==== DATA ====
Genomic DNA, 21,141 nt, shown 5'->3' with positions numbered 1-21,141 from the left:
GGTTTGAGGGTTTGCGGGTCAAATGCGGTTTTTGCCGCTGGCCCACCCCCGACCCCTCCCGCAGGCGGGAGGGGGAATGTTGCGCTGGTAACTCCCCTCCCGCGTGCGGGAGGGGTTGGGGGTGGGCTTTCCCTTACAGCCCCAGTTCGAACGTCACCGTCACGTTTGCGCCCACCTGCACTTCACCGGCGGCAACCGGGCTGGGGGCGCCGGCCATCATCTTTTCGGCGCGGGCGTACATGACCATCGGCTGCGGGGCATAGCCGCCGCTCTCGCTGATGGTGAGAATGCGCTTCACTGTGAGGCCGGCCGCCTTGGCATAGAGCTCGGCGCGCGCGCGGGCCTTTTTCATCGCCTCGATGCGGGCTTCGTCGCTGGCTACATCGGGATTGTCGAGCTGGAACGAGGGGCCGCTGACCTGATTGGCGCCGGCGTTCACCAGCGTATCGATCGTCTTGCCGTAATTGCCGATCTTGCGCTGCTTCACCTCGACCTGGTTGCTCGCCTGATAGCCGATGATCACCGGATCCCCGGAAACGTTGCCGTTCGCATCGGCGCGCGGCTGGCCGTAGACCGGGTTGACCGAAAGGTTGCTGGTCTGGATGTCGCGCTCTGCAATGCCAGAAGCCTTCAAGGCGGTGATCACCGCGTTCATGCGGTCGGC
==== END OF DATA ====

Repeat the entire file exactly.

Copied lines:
Genomic DNA, 21,141 nt, shown 5'->3' with positions numbered 1-21,141 from the left:
GGTTTGAGGGTTTGCGGGTCAAATGCGGTTTTTGCCGCTGGCCCACCCCCGACCCCTCCCGCAGGCGGGAGGGGGAATGTTGCGCTGGTAACTCCCCTCCCGCGTGCGGGAGGGGTTGGGGGTGGGCTTTCCCTTACAGCCCCAGTTCGAACGTCACCGTCACGTTTGCGCCCACCTGCACTTCACCGGCGGCAACCGGGCTGGGGGCGCCGGCCATCATCTTTTCGGCGCGGGCGTACATGACCATCGGCTGCGGGGCATAGCCGCCGCTCTCGCTGATGGTGAGAATGCGCTTCACTGTGAGGCCGGCCGCCTTGGCATAGAGCTCGGCGCGCGCGCGGGCCTTTTTCATCGCCTCGATGCGGGCTTCGTCGCTGGCTACATCGGGATTGTCGAGCTGGAACGAGGGGCCGCTGACCTGATTGGCGCCGGCGTTCACCAGCGTATCGATCGTCTTGCCGTAATTGCCGATCTTGCGCTGCTTCACCTCGACCTGGTTGCTCGCCTGATAGCCGATGATCACCGGATCCCCGGAAACGTTGCCGTTCGCATCGGCGCGCGGCTGGCCGTAGACCGGGTTGACCGAAAGGTTGCTGGTCTGGATGTCGCGCTCTGCAATGCCAGAAGCCTTCAAGGCGGTGATCACCGCGTTCATGCGGTCGGC